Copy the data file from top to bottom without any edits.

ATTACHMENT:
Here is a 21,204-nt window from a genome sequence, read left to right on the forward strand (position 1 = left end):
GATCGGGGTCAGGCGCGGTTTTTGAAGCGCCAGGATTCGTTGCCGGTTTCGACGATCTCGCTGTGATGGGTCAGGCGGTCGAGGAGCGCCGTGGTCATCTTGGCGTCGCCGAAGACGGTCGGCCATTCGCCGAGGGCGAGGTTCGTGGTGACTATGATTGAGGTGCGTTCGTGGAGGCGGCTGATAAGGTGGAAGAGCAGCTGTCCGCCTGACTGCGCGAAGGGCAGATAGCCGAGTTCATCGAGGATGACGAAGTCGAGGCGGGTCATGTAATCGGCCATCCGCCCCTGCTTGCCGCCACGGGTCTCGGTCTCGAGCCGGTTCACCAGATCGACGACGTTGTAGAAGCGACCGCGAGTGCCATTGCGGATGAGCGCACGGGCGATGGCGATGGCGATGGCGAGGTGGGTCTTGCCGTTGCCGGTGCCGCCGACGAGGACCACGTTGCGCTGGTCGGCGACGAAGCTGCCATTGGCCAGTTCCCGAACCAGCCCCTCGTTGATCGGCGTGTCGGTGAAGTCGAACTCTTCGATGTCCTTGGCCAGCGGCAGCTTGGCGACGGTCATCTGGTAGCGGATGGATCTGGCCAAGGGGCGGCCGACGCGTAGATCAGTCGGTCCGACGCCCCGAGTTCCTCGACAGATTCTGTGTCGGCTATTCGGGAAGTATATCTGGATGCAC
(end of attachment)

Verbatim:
Here is a 21,204-nt window from a genome sequence, read left to right on the forward strand (position 1 = left end):
GATCGGGGTCAGGCGCGGTTTTTGAAGCGCCAGGATTCGTTGCCGGTTTCGACGATCTCGCTGTGATGGGTCAGGCGGTCGAGGAGCGCCGTGGTCATCTTGGCGTCGCCGAAGACGGTCGGCCATTCGCCGAGGGCGAGGTTCGTGGTGACTATGATTGAGGTGCGTTCGTGGAGGCGGCTGATAAGGTGGAAGAGCAGCTGTCCGCCTGACTGCGCGAAGGGCAGATAGCCGAGTTCATCGAGGATGACGAAGTCGAGGCGGGTCATGTAATCGGCCATCCGCCCCTGCTTGCCGCCACGGGTCTCGGTCTCGAGCCGGTTCACCAGATCGACGACGTTGTAGAAGCGACCGCGAGTGCCATTGCGGATGAGCGCACGGGCGATGGCGATGGCGATGGCGAGGTGGGTCTTGCCGTTGCCGGTGCCGCCGACGAGGACCACGTTGCGCTGGTCGGCGACGAAGCTGCCATTGGCCAGTTCCCGAACCAGCCCCTCGTTGATCGGCGTGTCGGTGAAGTCGAACTCTTCGATGTCCTTGGCCAGCGGCAGCTTGGCGACGGTCATCTGGTAGCGGATGGATCTGGCCAAGGGGCGGCCGACGCGTAGATCAGTCGGTCCGACGCCCCGAGTTCCTCGACAGATTCTGTGTCGGCTATTCGGGAAGTATATCTGGATGCAC